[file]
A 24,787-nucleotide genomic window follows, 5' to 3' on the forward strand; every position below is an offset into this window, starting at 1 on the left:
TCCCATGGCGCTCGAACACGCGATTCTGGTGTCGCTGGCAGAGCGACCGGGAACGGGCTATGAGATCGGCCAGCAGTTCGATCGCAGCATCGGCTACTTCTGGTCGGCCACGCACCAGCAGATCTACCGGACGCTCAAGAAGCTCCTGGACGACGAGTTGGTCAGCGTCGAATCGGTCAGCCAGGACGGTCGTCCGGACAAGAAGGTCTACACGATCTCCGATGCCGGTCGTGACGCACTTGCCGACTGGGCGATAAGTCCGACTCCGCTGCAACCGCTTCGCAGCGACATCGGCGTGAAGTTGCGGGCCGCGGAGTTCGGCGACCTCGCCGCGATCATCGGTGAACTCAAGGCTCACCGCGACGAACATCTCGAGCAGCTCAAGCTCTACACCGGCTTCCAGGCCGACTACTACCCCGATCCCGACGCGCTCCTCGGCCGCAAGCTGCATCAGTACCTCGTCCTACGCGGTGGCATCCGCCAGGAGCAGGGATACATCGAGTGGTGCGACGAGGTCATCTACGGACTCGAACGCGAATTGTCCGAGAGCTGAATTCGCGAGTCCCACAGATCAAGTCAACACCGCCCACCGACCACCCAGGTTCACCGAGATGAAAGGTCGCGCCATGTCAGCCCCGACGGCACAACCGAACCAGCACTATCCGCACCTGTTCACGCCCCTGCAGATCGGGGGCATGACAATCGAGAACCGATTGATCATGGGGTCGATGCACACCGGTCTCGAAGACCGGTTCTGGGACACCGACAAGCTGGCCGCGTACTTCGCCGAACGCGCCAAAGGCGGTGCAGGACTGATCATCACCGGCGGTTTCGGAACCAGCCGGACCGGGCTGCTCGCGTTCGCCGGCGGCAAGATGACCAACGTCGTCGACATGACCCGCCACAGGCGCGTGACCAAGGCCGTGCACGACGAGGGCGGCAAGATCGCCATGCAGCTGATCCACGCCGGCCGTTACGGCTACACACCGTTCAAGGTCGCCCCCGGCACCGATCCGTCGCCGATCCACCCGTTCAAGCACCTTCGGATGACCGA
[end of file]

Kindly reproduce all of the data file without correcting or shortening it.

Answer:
A 24,787-nucleotide genomic window follows, 5' to 3' on the forward strand; every position below is an offset into this window, starting at 1 on the left:
TCCCATGGCGCTCGAACACGCGATTCTGGTGTCGCTGGCAGAGCGACCGGGAACGGGCTATGAGATCGGCCAGCAGTTCGATCGCAGCATCGGCTACTTCTGGTCGGCCACGCACCAGCAGATCTACCGGACGCTCAAGAAGCTCCTGGACGACGAGTTGGTCAGCGTCGAATCGGTCAGCCAGGACGGTCGTCCGGACAAGAAGGTCTACACGATCTCCGATGCCGGTCGTGACGCACTTGCCGACTGGGCGATAAGTCCGACTCCGCTGCAACCGCTTCGCAGCGACATCGGCGTGAAGTTGCGGGCCGCGGAGTTCGGCGACCTCGCCGCGATCATCGGTGAACTCAAGGCTCACCGCGACGAACATCTCGAGCAGCTCAAGCTCTACACCGGCTTCCAGGCCGACTACTACCCCGATCCCGACGCGCTCCTCGGCCGCAAGCTGCATCAGTACCTCGTCCTACGCGGTGGCATCCGCCAGGAGCAGGGATACATCGAGTGGTGCGACGAGGTCATCTACGGACTCGAACGCGAATTGTCCGAGAGCTGAATTCGCGAGTCCCACAGATCAAGTCAACACCGCCCACCGACCACCCAGGTTCACCGAGATGAAAGGTCGCGCCATGTCAGCCCCGACGGCACAACCGAACCAGCACTATCCGCACCTGTTCACGCCCCTGCAGATCGGGGGCATGACAATCGAGAACCGATTGATCATGGGGTCGATGCACACCGGTCTCGAAGACCGGTTCTGGGACACCGACAAGCTGGCCGCGTACTTCGCCGAACGCGCCAAAGGCGGTGCAGGACTGATCATCACCGGCGGTTTCGGAACCAGCCGGACCGGGCTGCTCGCGTTCGCCGGCGGCAAGATGACCAACGTCGTCGACATGACCCGCCACAGGCGCGTGACCAAGGCCGTGCACGACGAGGGCGGCAAGATCGCCATGCAGCTGATCCACGCCGGCCGTTACGGCTACACACCGTTCAAGGTCGCCCCCGGCACCGATCCGTCGCCGATCCACCCGTTCAAGCACCTTCGGATGACCGA